I wrote something short about it Do You Want to be Popular or Profitable?

    Thanks again Sonia like i tease Brian your the brains behind Copyblogger (joking Brian of course). Have a great weekend :)

  16. Enjoyed this piece, Sonia.

    What really came up for me in it, though, is the importance of then creating that relationship. Granted, it comes from consistency and becoming KNOWN for something.

    But, especially for service professionals, if we fail to develop those relationships, we fail to build amazing businesses.

  17. Nice article. But then how we will get more visitors?

  18. You make a really good point here Sonia, Attention and Trust are huge factors. Failing to gain attention is the first step to getting ignored.
    And last I knew, getting ignored was no way to do business.

    But I’d like to take it a step further, getting attention goes hand and hand with building your network. You can have the most useful headline in the world, but if nobody sees it, than what’s the point? Drill deeper than that, and it’s not just a matter of having “people” see your headline, but the right people.

    Take your pretty girl in the tight bodice at the Renaissance fair example. She’s far more effective shouting “Hot Turkey Legs!” and “Ice cold beer!” at the Fair than she would be if she were shouting it in the woods.

    But is she as effective as she would be were she at a football game?

    Being dead center in the middle of the right people makes steps 2-4 much simpler. You have the right thing, at the right time, in front of the right people, and they’ll already know they’re a customer, it’s just a matter of giving them that extra push to go over the edge.

    But isn’t that what copyblogger does already?

  19. Great blog post! It’s really something to think about. As I work with SEO/SEM I try to explain MY customers that it’s not the number of visitors that counts, it’s the money the visitors spend!

  20. Attention + Trust = Customers

    While 100% true I would add one thing…the goods. In a medium where only words are the portrayer of your character it can be easy to get both attention and trust. It isn’t difficult to make the leap from believability to trust. Sadly, lots of chatter, fake check photos and lists of testimonials can easily create a sense of trust. Many people fall into the evil trap assuming that believability is the same as trust. And why not? If a 100 people said it… isn’t it true?

    As skeptical as I am I have fallen in that trap and regretted it.

    I would add always show ‘em the goods and as a prospect always look for the goods. Don’t just assume.

    And, of course, do not use your powers for evil… :-)

    • That’s such a key point that I can’t believe I didn’t put it in there. So thanks, Yolanda, for pointing it out. :)

      Yes: You have to not suck. (I’m considering putting that in all caps.) Your thing actually has to do what you say it will do, provide good value for the money, not break, and have all the pieces in the box. Otherwise, getting tons of attention and traffic just accelerates how quickly people find out how lousy your stuff is.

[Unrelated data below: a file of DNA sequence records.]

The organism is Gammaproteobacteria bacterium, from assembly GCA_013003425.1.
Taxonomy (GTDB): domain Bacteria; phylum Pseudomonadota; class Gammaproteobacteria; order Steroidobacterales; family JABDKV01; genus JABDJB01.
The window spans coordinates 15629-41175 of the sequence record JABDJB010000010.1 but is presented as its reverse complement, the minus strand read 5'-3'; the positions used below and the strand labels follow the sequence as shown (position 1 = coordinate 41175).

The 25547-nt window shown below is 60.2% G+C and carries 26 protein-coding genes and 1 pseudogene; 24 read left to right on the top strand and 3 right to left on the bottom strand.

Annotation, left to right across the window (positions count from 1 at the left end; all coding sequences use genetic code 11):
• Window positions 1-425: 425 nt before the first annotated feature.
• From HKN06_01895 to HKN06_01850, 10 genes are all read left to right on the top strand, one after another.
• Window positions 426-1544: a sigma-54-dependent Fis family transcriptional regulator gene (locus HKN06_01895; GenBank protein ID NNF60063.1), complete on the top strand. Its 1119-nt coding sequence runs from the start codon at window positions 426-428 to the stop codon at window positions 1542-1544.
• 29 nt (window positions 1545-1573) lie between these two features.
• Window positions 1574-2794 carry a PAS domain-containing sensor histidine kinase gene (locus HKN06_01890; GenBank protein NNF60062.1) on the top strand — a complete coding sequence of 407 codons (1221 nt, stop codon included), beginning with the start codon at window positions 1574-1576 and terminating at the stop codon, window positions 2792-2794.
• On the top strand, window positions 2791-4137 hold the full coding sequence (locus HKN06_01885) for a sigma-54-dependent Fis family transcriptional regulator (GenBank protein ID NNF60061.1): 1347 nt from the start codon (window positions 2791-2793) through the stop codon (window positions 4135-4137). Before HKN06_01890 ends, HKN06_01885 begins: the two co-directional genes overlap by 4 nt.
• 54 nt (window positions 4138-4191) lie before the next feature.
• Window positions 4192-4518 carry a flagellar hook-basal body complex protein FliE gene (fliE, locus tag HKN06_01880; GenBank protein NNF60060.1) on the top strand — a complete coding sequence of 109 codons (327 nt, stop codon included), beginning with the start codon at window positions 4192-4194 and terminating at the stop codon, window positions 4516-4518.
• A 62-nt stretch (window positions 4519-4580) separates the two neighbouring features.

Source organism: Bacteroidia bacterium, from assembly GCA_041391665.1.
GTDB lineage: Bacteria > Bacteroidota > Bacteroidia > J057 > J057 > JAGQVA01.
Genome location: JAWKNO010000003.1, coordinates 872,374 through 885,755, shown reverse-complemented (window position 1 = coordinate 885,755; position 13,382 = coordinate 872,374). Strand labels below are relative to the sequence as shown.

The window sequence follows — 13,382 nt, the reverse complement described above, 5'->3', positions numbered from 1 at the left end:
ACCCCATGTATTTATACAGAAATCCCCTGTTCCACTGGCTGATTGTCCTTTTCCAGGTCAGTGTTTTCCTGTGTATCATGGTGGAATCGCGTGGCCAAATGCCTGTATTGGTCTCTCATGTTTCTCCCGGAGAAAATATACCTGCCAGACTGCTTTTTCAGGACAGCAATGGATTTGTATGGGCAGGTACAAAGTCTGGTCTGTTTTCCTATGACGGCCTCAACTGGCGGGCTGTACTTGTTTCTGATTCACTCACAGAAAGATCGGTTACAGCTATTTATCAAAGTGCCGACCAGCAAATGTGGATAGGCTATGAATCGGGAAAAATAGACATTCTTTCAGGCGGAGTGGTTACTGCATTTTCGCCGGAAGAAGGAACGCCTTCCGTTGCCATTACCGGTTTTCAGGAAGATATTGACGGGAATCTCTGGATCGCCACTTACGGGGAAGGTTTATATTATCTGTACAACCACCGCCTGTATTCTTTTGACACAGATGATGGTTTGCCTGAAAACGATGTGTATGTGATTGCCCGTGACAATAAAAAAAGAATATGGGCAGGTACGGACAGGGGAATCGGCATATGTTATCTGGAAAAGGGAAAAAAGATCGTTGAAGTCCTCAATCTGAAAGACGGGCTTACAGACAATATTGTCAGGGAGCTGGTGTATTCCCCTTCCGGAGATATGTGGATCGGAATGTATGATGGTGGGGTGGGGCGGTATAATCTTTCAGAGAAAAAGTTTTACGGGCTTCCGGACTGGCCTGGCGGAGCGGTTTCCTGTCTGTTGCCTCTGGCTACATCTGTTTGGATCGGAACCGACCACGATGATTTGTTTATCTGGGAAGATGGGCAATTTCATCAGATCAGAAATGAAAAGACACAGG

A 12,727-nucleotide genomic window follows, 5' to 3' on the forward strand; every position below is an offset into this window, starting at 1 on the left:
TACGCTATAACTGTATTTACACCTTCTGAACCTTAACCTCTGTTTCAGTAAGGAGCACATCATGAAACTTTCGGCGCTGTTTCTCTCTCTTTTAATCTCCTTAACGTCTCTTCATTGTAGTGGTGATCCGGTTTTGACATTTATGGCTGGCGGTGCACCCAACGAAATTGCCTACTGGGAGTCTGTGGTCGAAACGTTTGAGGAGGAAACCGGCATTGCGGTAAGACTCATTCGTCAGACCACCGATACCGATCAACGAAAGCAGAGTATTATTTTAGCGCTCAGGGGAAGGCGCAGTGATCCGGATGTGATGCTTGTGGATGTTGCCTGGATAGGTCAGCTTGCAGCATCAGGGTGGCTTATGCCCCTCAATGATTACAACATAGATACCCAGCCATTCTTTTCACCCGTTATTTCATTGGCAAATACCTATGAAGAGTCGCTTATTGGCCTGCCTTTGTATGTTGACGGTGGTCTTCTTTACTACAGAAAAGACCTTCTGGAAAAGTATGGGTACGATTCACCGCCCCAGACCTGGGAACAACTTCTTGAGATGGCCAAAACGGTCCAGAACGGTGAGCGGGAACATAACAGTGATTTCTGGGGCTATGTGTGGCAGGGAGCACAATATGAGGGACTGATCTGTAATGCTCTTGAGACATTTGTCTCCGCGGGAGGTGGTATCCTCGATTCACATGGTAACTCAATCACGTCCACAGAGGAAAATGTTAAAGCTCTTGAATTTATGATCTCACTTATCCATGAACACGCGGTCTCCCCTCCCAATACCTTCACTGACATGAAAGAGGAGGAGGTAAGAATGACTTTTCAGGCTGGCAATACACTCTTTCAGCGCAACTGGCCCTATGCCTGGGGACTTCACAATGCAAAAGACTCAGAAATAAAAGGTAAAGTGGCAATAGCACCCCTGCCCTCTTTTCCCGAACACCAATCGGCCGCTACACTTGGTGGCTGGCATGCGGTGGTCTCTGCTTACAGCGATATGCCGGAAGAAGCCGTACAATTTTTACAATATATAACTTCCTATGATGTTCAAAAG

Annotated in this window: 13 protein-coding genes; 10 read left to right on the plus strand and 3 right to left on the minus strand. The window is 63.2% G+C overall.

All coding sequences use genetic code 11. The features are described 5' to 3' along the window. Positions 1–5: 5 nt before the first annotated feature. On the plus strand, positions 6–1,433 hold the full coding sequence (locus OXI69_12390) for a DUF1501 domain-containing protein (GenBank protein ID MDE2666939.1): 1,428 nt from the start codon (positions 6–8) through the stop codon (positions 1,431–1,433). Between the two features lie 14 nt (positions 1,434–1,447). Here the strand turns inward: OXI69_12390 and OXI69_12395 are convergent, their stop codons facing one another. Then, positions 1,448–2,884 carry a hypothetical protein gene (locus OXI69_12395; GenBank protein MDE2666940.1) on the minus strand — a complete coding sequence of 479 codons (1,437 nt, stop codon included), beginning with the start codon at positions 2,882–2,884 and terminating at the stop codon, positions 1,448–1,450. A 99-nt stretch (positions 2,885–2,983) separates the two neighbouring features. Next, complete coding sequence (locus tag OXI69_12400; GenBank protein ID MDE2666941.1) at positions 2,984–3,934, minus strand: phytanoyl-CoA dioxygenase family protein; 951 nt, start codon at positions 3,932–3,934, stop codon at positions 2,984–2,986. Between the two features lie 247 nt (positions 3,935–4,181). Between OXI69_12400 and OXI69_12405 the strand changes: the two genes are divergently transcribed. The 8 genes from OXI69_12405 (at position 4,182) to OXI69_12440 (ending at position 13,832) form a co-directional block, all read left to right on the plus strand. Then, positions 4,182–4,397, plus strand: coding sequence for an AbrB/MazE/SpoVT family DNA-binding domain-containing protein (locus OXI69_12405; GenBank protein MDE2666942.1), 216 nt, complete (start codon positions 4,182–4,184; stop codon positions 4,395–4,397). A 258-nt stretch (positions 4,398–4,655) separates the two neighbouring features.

21. In the social media age, you don’t need people to pay attention to YOU. I make my living paying attention to THEM.

    People bitch about their WP site being broken on Twitter, on their own blogs. Everywhere.

    I pay attention to them because it’s easier than getting famous. Every. Single. Day. People I google are shocked to get a call from me.

    You pay attention to others, and it’s a different but predictable path. Nobody knows who I am, my alexa rank sucks, but I make five figures just about every month.

    Being helpful and present will make you rich.

  22. It is possible to build a business very slowly with more trust than attention. I don’t have many clients, but the few I do have trust me. When I add a new client it’s almost always as a result of a referral from an existing one. Knowing I lack that over-the-top personality or commanding presence, I built a business model based around trust and relationships. It’s slower and more difficult but possible.

  23. We talk to our clients about building trust and marketing yourself as a resource quite a bit. You’ve summed it up quite nicely here. I especially enjoyed the part about Sh*t My Dad Says vs Family Guy, excellent point. As usual you provided a great piece!

  24. I worked with a large telco back in the day. We had the assignment to stem attrition. They were literally losing customers faster than they were gaining them.

    We did research that showed a clear link between confusion and trust. The more confused the consumers were about calling plans the less loyal they were. This led to launching a long distance calling plan for 10 cents a minute.

    By being clear and easy to understand, trust increased. Sales went up and attrition went down. I don’t think anything has change since then.

    • James, always so good to see you.

      I think that’s an excellent point, about the link between clarity and trust. Confusion will always put people on their guard. The assumption is you must be trying to pull something if your program is so confusing. And I don’t think that only applies to companies like telcos that don’t start with much goodwill.

  25. To me negative attention is a total turn off. I was following this guy on twitter who had a lot of good marketing advice, but suddenly he starting tweeting nothing but hate-filled political stuff. I unfollowed him quite quickly and will never follow him again no matter how good his marketing advice is.